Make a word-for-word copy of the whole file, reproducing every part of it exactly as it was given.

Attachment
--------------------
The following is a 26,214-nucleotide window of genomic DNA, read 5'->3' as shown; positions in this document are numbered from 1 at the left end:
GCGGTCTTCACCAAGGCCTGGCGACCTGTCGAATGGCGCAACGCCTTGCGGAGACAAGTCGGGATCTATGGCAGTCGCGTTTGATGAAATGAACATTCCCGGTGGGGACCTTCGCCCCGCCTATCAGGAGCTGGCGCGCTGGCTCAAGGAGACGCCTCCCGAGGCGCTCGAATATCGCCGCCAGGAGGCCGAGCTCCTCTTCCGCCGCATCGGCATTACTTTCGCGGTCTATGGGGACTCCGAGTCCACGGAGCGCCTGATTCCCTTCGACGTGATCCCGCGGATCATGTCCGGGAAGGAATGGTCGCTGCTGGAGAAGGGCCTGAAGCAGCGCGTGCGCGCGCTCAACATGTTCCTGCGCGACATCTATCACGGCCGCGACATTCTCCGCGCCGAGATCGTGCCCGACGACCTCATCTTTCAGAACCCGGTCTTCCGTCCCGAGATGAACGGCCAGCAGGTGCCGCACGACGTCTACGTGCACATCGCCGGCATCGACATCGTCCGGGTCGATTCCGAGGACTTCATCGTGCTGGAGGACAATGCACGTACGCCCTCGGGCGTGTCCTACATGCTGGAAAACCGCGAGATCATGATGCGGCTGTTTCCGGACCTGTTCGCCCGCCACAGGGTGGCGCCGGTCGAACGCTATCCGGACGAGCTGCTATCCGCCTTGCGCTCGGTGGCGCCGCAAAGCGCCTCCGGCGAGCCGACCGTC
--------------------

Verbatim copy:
The following is a 26,214-nucleotide window of genomic DNA, read 5'->3' as shown; positions in this document are numbered from 1 at the left end:
GCGGTCTTCACCAAGGCCTGGCGACCTGTCGAATGGCGCAACGCCTTGCGGAGACAAGTCGGGATCTATGGCAGTCGCGTTTGATGAAATGAACATTCCCGGTGGGGACCTTCGCCCCGCCTATCAGGAGCTGGCGCGCTGGCTCAAGGAGACGCCTCCCGAGGCGCTCGAATATCGCCGCCAGGAGGCCGAGCTCCTCTTCCGCCGCATCGGCATTACTTTCGCGGTCTATGGGGACTCCGAGTCCACGGAGCGCCTGATTCCCTTCGACGTGATCCCGCGGATCATGTCCGGGAAGGAATGGTCGCTGCTGGAGAAGGGCCTGAAGCAGCGCGTGCGCGCGCTCAACATGTTCCTGCGCGACATCTATCACGGCCGCGACATTCTCCGCGCCGAGATCGTGCCCGACGACCTCATCTTTCAGAACCCGGTCTTCCGTCCCGAGATGAACGGCCAGCAGGTGCCGCACGACGTCTACGTGCACATCGCCGGCATCGACATCGTCCGGGTCGATTCCGAGGACTTCATCGTGCTGGAGGACAATGCACGTACGCCCTCGGGCGTGTCCTACATGCTGGAAAACCGCGAGATCATGATGCGGCTGTTTCCGGACCTGTTCGCCCGCCACAGGGTGGCGCCGGTCGAACGCTATCCGGACGAGCTGCTATCCGCCTTGCGCTCGGTGGCGCCGCAAAGCGCCTCCGGCGAGCCGACCGTC